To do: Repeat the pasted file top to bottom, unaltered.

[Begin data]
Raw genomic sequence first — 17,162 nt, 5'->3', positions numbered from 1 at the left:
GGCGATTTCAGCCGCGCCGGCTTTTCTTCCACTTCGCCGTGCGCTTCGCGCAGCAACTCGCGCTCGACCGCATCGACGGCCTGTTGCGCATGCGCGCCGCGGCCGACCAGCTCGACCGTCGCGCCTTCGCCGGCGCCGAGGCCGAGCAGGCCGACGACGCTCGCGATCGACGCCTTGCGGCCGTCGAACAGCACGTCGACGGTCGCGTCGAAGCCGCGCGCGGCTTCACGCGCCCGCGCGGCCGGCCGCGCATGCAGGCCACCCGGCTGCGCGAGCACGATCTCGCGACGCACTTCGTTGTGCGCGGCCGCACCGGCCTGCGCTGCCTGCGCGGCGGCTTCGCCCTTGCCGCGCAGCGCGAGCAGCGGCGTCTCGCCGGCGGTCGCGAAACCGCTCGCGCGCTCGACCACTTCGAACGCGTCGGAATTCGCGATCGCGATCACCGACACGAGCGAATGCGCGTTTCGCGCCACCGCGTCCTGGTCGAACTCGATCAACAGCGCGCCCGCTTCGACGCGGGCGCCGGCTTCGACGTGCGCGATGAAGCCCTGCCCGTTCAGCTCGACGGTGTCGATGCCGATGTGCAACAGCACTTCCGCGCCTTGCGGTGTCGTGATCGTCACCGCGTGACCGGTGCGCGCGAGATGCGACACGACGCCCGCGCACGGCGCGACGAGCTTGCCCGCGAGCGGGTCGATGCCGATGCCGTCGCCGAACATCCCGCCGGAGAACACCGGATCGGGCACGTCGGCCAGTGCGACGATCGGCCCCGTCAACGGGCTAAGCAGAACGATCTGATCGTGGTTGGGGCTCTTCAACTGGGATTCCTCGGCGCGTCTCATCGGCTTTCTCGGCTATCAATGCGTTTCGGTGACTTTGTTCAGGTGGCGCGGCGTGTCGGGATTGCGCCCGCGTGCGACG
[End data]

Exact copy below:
Raw genomic sequence first — 17,162 nt, 5'->3', positions numbered from 1 at the left:
GGCGATTTCAGCCGCGCCGGCTTTTCTTCCACTTCGCCGTGCGCTTCGCGCAGCAACTCGCGCTCGACCGCATCGACGGCCTGTTGCGCATGCGCGCCGCGGCCGACCAGCTCGACCGTCGCGCCTTCGCCGGCGCCGAGGCCGAGCAGGCCGACGACGCTCGCGATCGACGCCTTGCGGCCGTCGAACAGCACGTCGACGGTCGCGTCGAAGCCGCGCGCGGCTTCACGCGCCCGCGCGGCCGGCCGCGCATGCAGGCCACCCGGCTGCGCGAGCACGATCTCGCGACGCACTTCGTTGTGCGCGGCCGCACCGGCCTGCGCTGCCTGCGCGGCGGCTTCGCCCTTGCCGCGCAGCGCGAGCAGCGGCGTCTCGCCGGCGGTCGCGAAACCGCTCGCGCGCTCGACCACTTCGAACGCGTCGGAATTCGCGATCGCGATCACCGACACGAGCGAATGCGCGTTTCGCGCCACCGCGTCCTGGTCGAACTCGATCAACAGCGCGCCCGCTTCGACGCGGGCGCCGGCTTCGACGTGCGCGATGAAGCCCTGCCCGTTCAGCTCGACGGTGTCGATGCCGATGTGCAACAGCACTTCCGCGCCTTGCGGTGTCGTGATCGTCACCGCGTGACCGGTGCGCGCGAGATGCGACACGACGCCCGCGCACGGCGCGACGAGCTTGCCCGCGAGCGGGTCGATGCCGATGCCGTCGCCGAACATCCCGCCGGAGAACACCGGATCGGGCACGTCGGCCAGTGCGACGATCGGCCCCGTCAACGGGCTAAGCAGAACGATCTGATCGTGGTTGGGGCTCTTCAACTGGGATTCCTCGGCGCGTCTCATCGGCTTTCTCGGCTATCAATGCGTTTCGGTGACTTTGTTCAGGTGGCGCGGCGTGTCGGGATTGCGCCCGCGTGCGACG